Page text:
Single Parenting & Other S***

Sitting at the breakfast table my son and I were talking over something (the topic is lost in the horror to come momentarily) and it was not the outcome he wanted and he said, “Shit.”

This is one of the problems of single parenting. I don’t have another parent to blame this on.

Well, to be perfectly honest, his Dad doesn’t use these words that often so even if we were still together, I’d have to own this one.

So we talked about potty words and how we’d both get in trouble at school if we used that word. We agreed to work on it.

And to be really perfectly honest he said it once before, but it came out as “shat” which I thought was funny and didn’t say anything.

Yikes.

My LovesThe other challenge I find with single parenting is I don’t have someone in close proximity who I can easily brag how amazing and adorable my son is. With other moms, it is bad form to assert your child is extraordinary.

And other people just think “All moms think that.”

Which is true for other moms, but in Little Sir’s case, his amazing and adorability is a matter of fact. I just have to be humble about it.

His Dad is the only other person this would be appropriate with and since we’re divorcing, it’s not anymore. It’s one of the weird changes in life that comes with divorce.  I sense this awkwardness from his Dad too. We still occasionally send a text or photo because sometimes our son’s amazingness trumps the complicated politics of divorce.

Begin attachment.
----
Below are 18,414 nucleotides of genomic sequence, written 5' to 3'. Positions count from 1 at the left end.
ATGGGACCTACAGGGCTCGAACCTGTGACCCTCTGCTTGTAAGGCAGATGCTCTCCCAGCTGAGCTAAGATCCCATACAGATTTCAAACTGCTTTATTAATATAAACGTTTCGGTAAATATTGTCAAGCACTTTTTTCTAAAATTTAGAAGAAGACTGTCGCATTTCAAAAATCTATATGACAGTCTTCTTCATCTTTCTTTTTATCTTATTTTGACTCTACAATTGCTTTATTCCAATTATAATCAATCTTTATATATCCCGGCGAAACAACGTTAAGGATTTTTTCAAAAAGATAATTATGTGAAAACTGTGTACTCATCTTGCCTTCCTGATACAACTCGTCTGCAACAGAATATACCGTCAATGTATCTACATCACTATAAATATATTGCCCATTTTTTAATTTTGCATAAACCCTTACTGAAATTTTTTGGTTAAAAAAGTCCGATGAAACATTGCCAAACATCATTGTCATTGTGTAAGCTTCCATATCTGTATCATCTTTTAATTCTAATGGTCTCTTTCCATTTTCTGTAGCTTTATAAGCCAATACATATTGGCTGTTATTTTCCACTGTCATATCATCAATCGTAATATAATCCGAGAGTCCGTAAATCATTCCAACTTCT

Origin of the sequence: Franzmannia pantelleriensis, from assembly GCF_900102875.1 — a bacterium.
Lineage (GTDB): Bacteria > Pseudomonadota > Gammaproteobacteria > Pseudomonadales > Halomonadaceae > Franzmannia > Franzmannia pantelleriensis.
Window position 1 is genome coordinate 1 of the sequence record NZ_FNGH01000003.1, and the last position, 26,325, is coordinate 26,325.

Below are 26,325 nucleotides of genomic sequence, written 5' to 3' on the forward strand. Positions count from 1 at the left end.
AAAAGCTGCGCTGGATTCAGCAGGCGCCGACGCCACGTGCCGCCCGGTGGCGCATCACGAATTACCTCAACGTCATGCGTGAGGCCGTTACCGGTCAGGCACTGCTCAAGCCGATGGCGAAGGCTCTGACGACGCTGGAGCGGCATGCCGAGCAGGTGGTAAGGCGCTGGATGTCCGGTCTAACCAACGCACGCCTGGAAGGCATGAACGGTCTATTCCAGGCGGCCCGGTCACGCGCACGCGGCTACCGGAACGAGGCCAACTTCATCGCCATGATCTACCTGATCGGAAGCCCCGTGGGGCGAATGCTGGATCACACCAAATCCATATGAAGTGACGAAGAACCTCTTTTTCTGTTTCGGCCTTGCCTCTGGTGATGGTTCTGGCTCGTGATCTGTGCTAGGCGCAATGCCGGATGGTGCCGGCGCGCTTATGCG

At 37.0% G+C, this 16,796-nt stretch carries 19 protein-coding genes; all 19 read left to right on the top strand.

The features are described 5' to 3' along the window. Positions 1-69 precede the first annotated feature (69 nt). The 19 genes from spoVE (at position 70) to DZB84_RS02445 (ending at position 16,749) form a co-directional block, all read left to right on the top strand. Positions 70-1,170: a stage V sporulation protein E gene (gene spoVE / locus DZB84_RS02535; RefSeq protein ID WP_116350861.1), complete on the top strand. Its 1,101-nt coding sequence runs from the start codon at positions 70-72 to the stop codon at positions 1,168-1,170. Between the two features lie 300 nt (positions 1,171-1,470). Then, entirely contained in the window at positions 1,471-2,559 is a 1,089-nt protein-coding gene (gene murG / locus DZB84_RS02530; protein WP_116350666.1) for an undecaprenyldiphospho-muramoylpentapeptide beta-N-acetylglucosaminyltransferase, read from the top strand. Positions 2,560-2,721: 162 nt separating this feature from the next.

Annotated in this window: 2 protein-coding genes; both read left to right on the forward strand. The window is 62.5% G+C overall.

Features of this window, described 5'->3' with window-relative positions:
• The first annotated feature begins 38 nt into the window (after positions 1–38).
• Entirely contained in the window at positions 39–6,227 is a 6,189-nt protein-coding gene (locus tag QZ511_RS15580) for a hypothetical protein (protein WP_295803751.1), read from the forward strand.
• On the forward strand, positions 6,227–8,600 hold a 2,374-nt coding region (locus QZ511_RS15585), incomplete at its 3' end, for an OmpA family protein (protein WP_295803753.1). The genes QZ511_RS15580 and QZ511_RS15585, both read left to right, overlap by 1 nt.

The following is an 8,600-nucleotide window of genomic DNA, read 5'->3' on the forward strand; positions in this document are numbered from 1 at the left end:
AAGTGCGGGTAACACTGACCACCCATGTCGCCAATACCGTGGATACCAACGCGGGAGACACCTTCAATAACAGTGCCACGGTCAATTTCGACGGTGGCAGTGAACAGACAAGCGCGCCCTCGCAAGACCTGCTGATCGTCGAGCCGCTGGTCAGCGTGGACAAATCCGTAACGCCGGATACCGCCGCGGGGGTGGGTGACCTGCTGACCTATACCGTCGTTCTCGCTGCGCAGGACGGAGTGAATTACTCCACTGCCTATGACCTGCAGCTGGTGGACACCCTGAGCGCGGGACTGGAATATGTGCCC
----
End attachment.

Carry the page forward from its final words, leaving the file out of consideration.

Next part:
Wouldn’t it be great if that could happen in real politics? Common sense and truth trump party politics?

I have done more single parenting than I have double(?) parenting, so while I am sad to find myself here, it is not unfamiliar. With my daughter, I was determined that she would not grow up and ever use the phrase “Well, my mother was a single mom, so…” in some sort of victim or “less than” way. Yes, her parents weren’t together but she had home cooked meals and church and love and story time and Disneyland and new clothes and a bike for her birthday. I didn’t want her parents failure at marriage to impact her life experience beyond what is obvious (divorced parents).

I feel that about Little Sir too. I don’t want his life experience to be noticeably less than what he would have if his parents had managed to stay together. It is different certainly, but I don’t think it has to be less.

But right now I’m just worried he won’t grow up and say, “My mom taught me to say ‘shit’.”